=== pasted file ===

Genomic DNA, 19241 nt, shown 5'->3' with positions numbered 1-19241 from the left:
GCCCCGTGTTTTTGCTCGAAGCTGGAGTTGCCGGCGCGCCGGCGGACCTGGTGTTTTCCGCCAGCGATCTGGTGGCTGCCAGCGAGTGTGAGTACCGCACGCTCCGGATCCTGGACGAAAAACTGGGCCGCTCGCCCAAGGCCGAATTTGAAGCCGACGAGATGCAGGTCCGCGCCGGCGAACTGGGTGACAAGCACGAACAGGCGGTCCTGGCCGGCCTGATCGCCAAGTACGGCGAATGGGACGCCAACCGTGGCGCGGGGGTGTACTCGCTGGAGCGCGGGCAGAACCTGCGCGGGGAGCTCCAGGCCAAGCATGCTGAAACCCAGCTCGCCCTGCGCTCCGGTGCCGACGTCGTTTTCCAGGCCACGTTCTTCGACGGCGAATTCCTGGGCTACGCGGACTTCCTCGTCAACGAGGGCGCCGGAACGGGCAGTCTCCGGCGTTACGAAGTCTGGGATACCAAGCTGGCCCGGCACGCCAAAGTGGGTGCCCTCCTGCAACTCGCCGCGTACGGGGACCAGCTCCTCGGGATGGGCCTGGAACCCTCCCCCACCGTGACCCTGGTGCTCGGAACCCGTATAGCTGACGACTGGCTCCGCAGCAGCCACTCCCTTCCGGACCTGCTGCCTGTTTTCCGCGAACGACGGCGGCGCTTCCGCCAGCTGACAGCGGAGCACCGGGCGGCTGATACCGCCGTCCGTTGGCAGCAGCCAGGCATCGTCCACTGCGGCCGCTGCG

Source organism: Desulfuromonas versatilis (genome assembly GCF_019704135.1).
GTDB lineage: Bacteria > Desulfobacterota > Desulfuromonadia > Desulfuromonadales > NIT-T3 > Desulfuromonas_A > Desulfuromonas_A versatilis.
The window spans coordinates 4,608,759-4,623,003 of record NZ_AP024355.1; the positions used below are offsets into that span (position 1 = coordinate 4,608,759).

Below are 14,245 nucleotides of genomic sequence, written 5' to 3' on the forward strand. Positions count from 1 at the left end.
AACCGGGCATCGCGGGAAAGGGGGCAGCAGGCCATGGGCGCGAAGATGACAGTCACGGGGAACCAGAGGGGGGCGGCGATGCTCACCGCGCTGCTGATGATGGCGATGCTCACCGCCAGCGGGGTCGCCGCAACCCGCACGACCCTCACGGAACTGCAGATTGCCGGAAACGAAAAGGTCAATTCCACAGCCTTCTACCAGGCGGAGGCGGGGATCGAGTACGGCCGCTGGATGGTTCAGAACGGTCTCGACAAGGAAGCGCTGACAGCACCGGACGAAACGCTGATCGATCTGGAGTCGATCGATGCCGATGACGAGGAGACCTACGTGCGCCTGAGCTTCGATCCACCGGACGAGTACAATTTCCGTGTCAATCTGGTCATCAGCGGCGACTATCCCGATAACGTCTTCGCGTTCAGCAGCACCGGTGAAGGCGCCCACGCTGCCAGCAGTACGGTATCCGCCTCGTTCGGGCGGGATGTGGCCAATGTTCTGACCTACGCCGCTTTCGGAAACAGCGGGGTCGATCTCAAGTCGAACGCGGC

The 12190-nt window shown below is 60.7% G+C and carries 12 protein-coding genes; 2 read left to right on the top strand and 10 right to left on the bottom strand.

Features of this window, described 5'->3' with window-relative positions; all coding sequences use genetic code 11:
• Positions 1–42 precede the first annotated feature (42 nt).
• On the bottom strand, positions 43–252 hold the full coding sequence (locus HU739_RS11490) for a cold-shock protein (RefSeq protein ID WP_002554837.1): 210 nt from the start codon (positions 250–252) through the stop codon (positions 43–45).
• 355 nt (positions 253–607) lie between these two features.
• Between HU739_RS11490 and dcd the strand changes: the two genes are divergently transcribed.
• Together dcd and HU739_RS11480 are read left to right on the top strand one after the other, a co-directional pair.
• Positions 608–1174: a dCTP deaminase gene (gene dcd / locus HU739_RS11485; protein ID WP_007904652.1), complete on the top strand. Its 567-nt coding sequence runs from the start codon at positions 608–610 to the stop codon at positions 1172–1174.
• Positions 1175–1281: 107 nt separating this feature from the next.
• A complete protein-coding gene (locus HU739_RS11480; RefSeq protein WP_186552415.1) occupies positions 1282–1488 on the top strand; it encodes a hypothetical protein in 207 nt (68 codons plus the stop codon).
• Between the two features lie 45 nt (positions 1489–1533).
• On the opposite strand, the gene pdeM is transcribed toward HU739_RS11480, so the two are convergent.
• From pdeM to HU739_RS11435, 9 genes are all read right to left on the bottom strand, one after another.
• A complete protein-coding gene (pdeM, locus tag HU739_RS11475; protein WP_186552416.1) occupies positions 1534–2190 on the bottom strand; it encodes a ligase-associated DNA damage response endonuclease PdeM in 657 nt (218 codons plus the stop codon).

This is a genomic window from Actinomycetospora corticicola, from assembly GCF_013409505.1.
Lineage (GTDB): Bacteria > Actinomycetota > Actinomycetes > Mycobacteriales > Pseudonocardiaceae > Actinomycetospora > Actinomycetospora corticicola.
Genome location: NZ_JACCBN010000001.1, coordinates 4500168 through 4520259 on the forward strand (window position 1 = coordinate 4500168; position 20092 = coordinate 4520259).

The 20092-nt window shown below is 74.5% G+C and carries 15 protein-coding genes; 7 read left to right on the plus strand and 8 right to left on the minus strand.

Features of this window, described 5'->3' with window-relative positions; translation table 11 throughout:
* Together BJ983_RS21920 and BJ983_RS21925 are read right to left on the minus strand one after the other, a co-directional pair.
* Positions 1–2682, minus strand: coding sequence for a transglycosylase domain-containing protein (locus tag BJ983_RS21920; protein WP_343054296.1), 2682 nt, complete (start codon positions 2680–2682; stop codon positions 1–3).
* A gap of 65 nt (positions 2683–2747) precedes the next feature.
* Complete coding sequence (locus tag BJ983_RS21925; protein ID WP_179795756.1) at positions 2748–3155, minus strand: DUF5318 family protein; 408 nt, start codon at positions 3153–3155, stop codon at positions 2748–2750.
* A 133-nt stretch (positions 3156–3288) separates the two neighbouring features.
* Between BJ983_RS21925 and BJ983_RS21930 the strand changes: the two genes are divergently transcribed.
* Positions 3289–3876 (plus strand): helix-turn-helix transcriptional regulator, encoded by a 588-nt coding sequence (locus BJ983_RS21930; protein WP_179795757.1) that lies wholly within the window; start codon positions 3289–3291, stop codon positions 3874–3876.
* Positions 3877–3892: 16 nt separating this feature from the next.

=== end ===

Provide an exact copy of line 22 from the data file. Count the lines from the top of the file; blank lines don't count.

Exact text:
This is a genomic window from Actinomycetospora corticicola, from assembly GCF_013409505.1.